As for the boys, Billy's ankle was well, and the two had been spending the last few days in learning to travel on snowshoes. Already they were able to run for miles across the frozen surface of the great snow-sheet. At supper on that tenth night, in the big dining-room, with its roaring fire of pine-knots, Billy was very silent.

"A penny for your thoughts, Billy," chaffed Jock.

"I reckon he's thinking of that there Gurney," said Bart.

"Don't worry your head about him," put in Mr Ballard quickly. "The man must be dead long ago. He could never have survived that blizzard. And I'm not worrying either. I shall be quite happy to stay here for the rest of my life."

Billy looked up. "You won't, Dad," he said with conviction, "but as a matter of fact I wasn't thinking of Gurney. I was thinking of Altemus. You know we promised him a rifle. Can we take him one?"

Billy's father looked rather grave. "Certainly he can have one," he said, "but there is no need for you boys to go. I can send it by Black Eagle."

"But we promised to go, Dad," pleaded Billy.

Bart cut in. "Don't you trouble your head, Ballard. I'll go with 'em."

Mr Ballard's face cleared. "In that case I shan't mind, Bart," he said.

"Hurray!" cried Billy. "Then let's go to-morrow."

This was agreed, and as soon as it was light the three set out together.

The day was perfect, and though the temperature was far below zero there was no wind, and the sun felt quite warm. They reached the top of the pass where they had left Altemus at about ten in the morning, and the very first thing they saw was the track of snowshoes on the smoothly blown surface. "He's been here," said Billy, frowning. "I say, what bad luck! He's been here and gone back again."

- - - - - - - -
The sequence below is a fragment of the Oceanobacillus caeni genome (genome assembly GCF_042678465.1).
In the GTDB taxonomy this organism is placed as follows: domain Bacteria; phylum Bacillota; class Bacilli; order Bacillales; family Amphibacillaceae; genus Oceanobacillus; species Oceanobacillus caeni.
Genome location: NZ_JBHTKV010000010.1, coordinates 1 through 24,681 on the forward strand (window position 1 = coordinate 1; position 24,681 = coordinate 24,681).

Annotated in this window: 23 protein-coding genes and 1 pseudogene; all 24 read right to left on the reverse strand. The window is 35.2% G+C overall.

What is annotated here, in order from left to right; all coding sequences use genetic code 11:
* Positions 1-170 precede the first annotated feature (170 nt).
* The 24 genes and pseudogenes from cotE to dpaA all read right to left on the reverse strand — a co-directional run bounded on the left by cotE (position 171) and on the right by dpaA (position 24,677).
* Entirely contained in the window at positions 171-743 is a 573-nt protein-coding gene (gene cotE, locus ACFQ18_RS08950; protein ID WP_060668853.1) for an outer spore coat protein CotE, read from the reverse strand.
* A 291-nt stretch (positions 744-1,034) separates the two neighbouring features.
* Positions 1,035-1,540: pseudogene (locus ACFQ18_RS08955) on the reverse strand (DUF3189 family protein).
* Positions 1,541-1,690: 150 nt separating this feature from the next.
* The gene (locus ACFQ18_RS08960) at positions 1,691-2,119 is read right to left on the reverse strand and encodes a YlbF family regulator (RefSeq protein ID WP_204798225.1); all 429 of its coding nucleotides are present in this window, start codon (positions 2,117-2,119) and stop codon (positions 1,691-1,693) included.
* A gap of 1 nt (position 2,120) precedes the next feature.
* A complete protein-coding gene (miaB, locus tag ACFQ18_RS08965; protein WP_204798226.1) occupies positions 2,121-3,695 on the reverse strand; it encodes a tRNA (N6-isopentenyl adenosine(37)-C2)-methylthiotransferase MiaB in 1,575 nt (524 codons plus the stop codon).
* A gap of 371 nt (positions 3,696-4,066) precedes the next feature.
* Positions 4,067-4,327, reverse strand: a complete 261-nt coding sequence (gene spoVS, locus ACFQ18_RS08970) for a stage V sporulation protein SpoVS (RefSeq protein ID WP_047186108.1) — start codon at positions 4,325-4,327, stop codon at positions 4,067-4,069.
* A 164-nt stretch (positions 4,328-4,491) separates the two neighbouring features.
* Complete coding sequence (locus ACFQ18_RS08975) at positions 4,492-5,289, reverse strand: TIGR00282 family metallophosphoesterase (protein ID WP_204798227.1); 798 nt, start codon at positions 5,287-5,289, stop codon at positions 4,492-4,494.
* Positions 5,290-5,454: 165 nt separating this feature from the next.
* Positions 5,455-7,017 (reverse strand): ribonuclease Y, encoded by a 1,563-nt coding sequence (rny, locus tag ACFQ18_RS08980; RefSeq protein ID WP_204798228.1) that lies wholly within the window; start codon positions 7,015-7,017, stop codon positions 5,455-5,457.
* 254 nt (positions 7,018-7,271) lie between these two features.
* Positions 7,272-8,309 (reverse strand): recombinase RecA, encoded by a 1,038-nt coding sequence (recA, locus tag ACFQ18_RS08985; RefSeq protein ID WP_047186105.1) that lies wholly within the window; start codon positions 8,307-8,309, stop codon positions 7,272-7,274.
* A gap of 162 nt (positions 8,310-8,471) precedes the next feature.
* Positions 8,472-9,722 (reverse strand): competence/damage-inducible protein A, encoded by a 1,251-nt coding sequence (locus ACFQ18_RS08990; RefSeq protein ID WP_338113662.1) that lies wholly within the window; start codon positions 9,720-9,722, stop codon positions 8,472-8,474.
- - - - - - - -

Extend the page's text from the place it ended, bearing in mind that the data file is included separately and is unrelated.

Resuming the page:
Bart nodded. "The tracks is fresh. I reckon he was here no longer ago than yesterday."

"And he was expecting his rifle," said Billy. "I say, Bart, do let's go on and give it him!"

Bart looked doubtful. "What about this here monster you been talking about?"

"I don't suppose he will bother us," said Clem. "You know we smashed him up badly with that rock."

After some discussion it was agreed that they should go on, and with the snow in good order it was only a little past midday when they found themselves in the Valley of the Monster.

"I reckon we'll keep the hills," said Bart dryly, as he looked round at the great, desolate valley. It was just as well they did so, for as they rounded the steep slope above Altemus's cave all three pulled up short.

"My goodness, there's the brute!" exclaimed Clem.

Bart stared. "I've seed queer things in my life," he said gravely, "but I'll tell ye straight, I never dreamed as a thing like that were still alive on this here earth."